There must be a day of reckoning and it can't be left up to fate. That's the premise of this extremely inventive geriatric revenge movie, which is the brainchild of casting director turned screenwriter Benjamin August.
The Toronto International Film Festival has aged gracefully into its 40th year anniversary. Black directors, actors and writers have enhanced the celebratory occasion with fine performances and artistic contributions in indie films, big budget movies and life-affirming documentaries.
Danny Collins isn't just about showbiz. It's about family, regret, second chances, friendship, inspiration, perseverance, and artistic integrity in a film where all of the actors give some of their best performances I've seen in years.
Eddie Redmayne stars as Stephen Hawking, from his days as a Cambridge grad student in physics to his breakthrough years as a faculty physicist. It also deals with his marriage to Jane (Felicity Jones), who weds him even though he's been given a death-sentence diagnosis of ALS.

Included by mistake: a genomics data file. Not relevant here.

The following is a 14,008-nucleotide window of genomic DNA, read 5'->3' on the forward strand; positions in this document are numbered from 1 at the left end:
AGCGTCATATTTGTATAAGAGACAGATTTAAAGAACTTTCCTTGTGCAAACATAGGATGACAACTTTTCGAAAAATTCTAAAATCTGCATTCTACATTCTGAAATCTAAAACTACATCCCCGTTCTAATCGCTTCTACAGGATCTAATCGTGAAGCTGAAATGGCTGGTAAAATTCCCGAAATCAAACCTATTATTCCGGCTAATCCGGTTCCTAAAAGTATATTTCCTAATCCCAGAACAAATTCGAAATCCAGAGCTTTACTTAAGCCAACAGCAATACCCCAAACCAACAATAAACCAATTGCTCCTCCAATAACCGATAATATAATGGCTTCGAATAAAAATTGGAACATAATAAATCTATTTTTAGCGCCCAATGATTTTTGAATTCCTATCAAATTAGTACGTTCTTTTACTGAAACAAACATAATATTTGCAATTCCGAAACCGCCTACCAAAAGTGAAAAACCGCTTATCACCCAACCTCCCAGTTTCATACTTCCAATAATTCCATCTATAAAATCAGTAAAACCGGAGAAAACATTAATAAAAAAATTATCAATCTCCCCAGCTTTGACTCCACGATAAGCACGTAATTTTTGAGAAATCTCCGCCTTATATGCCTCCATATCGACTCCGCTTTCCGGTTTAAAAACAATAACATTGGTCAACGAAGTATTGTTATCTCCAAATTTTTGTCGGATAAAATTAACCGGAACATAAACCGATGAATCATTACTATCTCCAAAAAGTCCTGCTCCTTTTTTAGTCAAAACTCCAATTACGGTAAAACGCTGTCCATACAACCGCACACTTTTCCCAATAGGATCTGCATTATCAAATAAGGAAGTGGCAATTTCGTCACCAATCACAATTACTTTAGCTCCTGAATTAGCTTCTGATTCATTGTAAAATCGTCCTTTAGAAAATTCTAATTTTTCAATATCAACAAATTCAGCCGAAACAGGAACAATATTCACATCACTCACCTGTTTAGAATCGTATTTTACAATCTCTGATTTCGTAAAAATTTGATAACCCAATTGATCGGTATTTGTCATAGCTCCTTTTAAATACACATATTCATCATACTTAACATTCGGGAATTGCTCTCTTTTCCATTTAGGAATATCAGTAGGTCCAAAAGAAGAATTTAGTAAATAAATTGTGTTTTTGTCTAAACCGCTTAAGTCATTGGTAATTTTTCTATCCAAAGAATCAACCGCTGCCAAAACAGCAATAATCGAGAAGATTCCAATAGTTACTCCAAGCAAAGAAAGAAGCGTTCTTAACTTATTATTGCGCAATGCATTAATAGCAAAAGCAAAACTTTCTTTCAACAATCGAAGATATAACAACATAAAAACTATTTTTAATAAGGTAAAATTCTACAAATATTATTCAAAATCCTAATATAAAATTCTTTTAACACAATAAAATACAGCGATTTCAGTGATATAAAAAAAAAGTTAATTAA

Hector is smothered by a stable job and bathed in general unhappiness. Then one afternoon, Hector decides that he wants to discover the meaning of happiness, and tells his girlfriend that he must set forth immediately on his research quest.
I married somebody half my age and everybody thought I was crazy, but she is just an absolute angel ... and the age difference hasn't been a problem at all. Emotionally I'm about 13. She's very, very wise for her age so I'm just having the time of my life.
Italy has brought us so many wonderful things: Fellini; lasagna; Silvio Berlusconi (that last is debatable). But among the many marvels borne of those shores, truly the most wondrous has to be the knock-off film.
For us decrepit folks over 55, the age of AARP eligibility, we have endured the long reign of movies pointed primarily to kiddies, teenagers, and dating couples and a starvation diet of films addressed to mature audiences.